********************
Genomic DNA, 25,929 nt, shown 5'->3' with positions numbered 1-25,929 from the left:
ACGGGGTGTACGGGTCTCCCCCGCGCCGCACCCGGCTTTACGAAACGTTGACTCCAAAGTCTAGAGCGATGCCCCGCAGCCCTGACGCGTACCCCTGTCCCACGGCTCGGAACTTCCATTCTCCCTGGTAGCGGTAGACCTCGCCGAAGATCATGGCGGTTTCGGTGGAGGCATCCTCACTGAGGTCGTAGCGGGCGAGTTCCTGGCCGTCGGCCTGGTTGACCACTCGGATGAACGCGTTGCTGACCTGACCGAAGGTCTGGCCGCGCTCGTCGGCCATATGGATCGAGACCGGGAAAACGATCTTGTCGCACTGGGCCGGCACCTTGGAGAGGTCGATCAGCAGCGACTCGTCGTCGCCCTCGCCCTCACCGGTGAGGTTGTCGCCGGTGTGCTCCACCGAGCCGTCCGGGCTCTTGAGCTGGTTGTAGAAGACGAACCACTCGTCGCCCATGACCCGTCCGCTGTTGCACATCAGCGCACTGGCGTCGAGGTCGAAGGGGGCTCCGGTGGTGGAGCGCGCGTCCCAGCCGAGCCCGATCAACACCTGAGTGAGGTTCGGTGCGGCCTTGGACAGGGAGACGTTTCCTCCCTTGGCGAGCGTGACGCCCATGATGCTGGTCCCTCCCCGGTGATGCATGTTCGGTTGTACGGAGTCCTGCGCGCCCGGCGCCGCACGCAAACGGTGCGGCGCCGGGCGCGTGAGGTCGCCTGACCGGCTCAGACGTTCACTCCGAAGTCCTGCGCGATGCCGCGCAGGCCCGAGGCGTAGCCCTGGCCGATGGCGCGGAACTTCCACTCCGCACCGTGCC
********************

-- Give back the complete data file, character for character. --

Genomic DNA, 25,929 nt, shown 5'->3' with positions numbered 1-25,929 from the left:
ACGGGGTGTACGGGTCTCCCCCGCGCCGCACCCGGCTTTACGAAACGTTGACTCCAAAGTCTAGAGCGATGCCCCGCAGCCCTGACGCGTACCCCTGTCCCACGGCTCGGAACTTCCATTCTCCCTGGTAGCGGTAGACCTCGCCGAAGATCATGGCGGTTTCGGTGGAGGCATCCTCACTGAGGTCGTAGCGGGCGAGTTCCTGGCCGTCGGCCTGGTTGACCACTCGGATGAACGCGTTGCTGACCTGACCGAAGGTCTGGCCGCGCTCGTCGGCCATATGGATCGAGACCGGGAAAACGATCTTGTCGCACTGGGCCGGCACCTTGGAGAGGTCGATCAGCAGCGACTCGTCGTCGCCCTCGCCCTCACCGGTGAGGTTGTCGCCGGTGTGCTCCACCGAGCCGTCCGGGCTCTTGAGCTGGTTGTAGAAGACGAACCACTCGTCGCCCATGACCCGTCCGCTGTTGCACATCAGCGCACTGGCGTCGAGGTCGAAGGGGGCTCCGGTGGTGGAGCGCGCGTCCCAGCCGAGCCCGATCAACACCTGAGTGAGGTTCGGTGCGGCCTTGGACAGGGAGACGTTTCCTCCCTTGGCGAGCGTGACGCCCATGATGCTGGTCCCTCCCCGGTGATGCATGTTCGGTTGTACGGAGTCCTGCGCGCCCGGCGCCGCACGCAAACGGTGCGGCGCCGGGCGCGTGAGGTCGCCTGACCGGCTCAGACGTTCACTCCGAAGTCCTGCGCGATGCCGCGCAGGCCCGAGGCGTAGCCCTGGCCGATGGCGCGGAACTTCCACTCCGCACCGTGCC